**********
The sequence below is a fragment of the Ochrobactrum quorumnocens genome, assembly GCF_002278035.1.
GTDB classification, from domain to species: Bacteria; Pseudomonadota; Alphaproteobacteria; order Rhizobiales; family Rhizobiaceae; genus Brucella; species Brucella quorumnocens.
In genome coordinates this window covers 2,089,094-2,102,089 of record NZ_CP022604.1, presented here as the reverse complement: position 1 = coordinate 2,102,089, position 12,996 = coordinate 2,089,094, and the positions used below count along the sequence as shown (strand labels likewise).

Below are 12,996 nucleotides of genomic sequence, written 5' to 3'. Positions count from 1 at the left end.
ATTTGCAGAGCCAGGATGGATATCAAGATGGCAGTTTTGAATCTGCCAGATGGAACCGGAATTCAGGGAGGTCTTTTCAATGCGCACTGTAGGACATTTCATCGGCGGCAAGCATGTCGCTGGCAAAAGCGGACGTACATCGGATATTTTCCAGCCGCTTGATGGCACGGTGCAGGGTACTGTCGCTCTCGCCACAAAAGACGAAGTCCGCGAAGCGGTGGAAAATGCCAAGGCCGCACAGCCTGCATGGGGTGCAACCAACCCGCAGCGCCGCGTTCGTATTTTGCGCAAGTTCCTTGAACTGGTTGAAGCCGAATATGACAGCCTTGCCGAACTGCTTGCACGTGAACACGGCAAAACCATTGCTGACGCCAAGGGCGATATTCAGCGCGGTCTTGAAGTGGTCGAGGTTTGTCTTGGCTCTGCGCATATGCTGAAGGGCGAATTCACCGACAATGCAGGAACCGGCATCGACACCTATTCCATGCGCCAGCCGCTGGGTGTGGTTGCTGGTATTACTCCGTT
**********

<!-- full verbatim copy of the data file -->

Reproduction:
The sequence below is a fragment of the Ochrobactrum quorumnocens genome, assembly GCF_002278035.1.
GTDB classification, from domain to species: Bacteria; Pseudomonadota; Alphaproteobacteria; order Rhizobiales; family Rhizobiaceae; genus Brucella; species Brucella quorumnocens.
In genome coordinates this window covers 2,089,094-2,102,089 of record NZ_CP022604.1, presented here as the reverse complement: position 1 = coordinate 2,102,089, position 12,996 = coordinate 2,089,094, and the positions used below count along the sequence as shown (strand labels likewise).

Below are 12,996 nucleotides of genomic sequence, written 5' to 3'. Positions count from 1 at the left end.
ATTTGCAGAGCCAGGATGGATATCAAGATGGCAGTTTTGAATCTGCCAGATGGAACCGGAATTCAGGGAGGTCTTTTCAATGCGCACTGTAGGACATTTCATCGGCGGCAAGCATGTCGCTGGCAAAAGCGGACGTACATCGGATATTTTCCAGCCGCTTGATGGCACGGTGCAGGGTACTGTCGCTCTCGCCACAAAAGACGAAGTCCGCGAAGCGGTGGAAAATGCCAAGGCCGCACAGCCTGCATGGGGTGCAACCAACCCGCAGCGCCGCGTTCGTATTTTGCGCAAGTTCCTTGAACTGGTTGAAGCCGAATATGACAGCCTTGCCGAACTGCTTGCACGTGAACACGGCAAAACCATTGCTGACGCCAAGGGCGATATTCAGCGCGGTCTTGAAGTGGTCGAGGTTTGTCTTGGCTCTGCGCATATGCTGAAGGGCGAATTCACCGACAATGCAGGAACCGGCATCGACACCTATTCCATGCGCCAGCCGCTGGGTGTGGTTGCTGGTATTACTCCGTT